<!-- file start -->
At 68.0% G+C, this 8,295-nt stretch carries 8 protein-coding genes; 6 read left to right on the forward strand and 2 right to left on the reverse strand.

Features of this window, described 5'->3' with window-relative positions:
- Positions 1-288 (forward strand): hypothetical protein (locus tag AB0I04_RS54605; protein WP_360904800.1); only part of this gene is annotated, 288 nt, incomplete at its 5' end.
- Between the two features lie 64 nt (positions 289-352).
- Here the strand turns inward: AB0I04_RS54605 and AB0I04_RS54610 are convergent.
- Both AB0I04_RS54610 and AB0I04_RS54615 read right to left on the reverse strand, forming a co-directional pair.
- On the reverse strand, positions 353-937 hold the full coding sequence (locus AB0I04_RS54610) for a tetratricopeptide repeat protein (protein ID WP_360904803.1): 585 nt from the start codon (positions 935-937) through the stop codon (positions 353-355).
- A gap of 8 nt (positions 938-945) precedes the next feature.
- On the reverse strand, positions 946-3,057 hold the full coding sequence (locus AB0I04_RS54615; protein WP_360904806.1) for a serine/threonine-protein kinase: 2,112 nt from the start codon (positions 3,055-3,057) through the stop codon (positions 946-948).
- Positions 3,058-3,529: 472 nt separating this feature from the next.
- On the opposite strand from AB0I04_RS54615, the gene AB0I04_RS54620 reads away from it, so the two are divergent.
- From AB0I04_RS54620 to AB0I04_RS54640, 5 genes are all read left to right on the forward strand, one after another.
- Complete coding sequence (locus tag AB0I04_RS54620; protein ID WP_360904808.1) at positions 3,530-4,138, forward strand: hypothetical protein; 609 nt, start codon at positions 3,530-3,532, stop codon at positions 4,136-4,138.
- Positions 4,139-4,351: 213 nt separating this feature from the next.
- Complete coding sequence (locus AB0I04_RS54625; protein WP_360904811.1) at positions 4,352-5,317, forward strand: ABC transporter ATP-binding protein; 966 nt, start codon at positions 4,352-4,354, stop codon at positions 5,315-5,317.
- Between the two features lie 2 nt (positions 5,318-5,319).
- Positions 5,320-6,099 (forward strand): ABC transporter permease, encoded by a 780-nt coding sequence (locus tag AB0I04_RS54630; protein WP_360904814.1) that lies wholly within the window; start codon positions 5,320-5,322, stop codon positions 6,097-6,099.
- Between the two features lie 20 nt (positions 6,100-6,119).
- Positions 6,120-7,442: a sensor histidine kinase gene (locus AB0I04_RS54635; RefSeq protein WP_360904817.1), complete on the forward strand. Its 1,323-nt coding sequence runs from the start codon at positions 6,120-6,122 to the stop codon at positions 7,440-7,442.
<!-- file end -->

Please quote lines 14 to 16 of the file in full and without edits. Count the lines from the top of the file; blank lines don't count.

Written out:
- Positions 4,139-4,351: 213 nt separating this feature from the next.
- Complete coding sequence (locus AB0I04_RS54625; protein WP_360904811.1) at positions 4,352-5,317, forward strand: ABC transporter ATP-binding protein; 966 nt, start codon at positions 4,352-4,354, stop codon at positions 5,315-5,317.
- Between the two features lie 2 nt (positions 5,318-5,319).